I finished Robert Sheckley’s “Immortality, Inc.” recently. And I’m about a quarter into Neal Stephenson’s “Snow Crash.” Yes, I’m late to the party on both of those. “Snow Crash” I’ve meant to read for years, but I wanted to buy a copy instead of checking it out from the library. I’m also cheap, so I wanted to buy a used copy, but have never been able to find anything other than new. Birthday gift card to the rescue! Actually my intent was to pick up the latest of Steven Brust’s Vlad Taltos novels, but Barnes & Noble didn’t have a copy in stock (odd, since they’d been pushing it in the inescapable online advertisements that accompany my web browsing.)
I mention “Immortality, Inc.” and “Snow Crash” together because I find it interesting to read almost side by side two visions of the future written about fifty years apart. Both still hold up despite missing certain developments. Sheckley didn’t forecast the computer revolution. And it is disconcerting to read so much about telephone operators and pay calls. The nineteen-fifties permeate the book, but it is still an inventive take on the future. Stephenson stuck with the cyberpunk conception of the internet as an immersive, virtual world, navigated on foot by avatars, interfacing with programs on an almost physical basis instead of through the intermediation of a keyboard. And he didn’t take wi-fi far enough, not envisioning the speed and data capacity we now take for granted. But I’m digging the book to this point.
I’m also reading M.A.R. Barker’s “Flamesong.” I finished the first of his Tékumel novels, “The Man of Gold,” a couple of months ago, and moved on to “Flamesong.” The world-building is first rate, and hyper-detailed. Perhaps overly so. I almost worry there will be a test once I’ve finished the book.
I’m reading “The Thousand” by Kevin Guilefoile. Think Dan Brown, but with more originality and a bit of a sci-fi component. And, so far, better writing.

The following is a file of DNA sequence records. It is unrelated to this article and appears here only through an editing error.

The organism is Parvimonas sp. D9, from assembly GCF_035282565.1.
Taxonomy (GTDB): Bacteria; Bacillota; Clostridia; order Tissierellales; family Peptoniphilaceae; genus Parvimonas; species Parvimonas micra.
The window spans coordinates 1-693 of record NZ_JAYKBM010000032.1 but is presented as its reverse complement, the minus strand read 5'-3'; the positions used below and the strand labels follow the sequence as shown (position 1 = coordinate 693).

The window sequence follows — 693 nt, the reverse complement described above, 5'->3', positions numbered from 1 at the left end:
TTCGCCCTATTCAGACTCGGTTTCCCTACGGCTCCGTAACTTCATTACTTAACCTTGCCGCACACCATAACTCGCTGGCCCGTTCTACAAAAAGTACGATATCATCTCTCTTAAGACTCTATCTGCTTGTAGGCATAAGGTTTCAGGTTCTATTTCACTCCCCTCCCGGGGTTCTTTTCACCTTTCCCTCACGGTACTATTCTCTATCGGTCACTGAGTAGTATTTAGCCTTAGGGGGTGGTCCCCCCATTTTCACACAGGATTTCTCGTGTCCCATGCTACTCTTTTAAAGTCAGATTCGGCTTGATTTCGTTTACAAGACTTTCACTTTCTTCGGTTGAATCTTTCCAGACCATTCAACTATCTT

Then there’s the collection of Sherlock Holmes stories sitting on the upstairs toilet tank, “The Improbable Adventures of Sherlock Holmes.” One must have a bathroom book, right?
In line I’ve got a couple of Violette Malan’s Dhulyn and Parno novels, conveniently combined in a single volume, and a John Ringo novel, “Live Free or Die.”
So long as I keep the chute fed, I’m content.
I think the pages of Sherlock Holmes pastiche I’ve read equals or surpasses the volume of “The Complete Sherlock Holmes” I have on my shelves. And I’m certain I’ve barely scratched the surface of the short stories, novels, comic books, etc. featuring Arthur Conan Doyle’s most famous creation. I’ll be able to skip three of the stories in the anthology of Holmes stories I’m currently reading since I read them already in another anthology I own. Has anyone ever performed a count of non-Canon Sherlock Holmes stories? I imagine the tally would be obsolete by the time it was completed. And the number is even larger if we include anonymous appearances by the great detective, e.g., Roger Zelazny’s “A Night in the Lonesome October.”
It is a rare and wonderful feat for a character to outlive its creator. Few characters capture the imagination of large enough swathes of the reading public to inspire new adventures after the original author dies.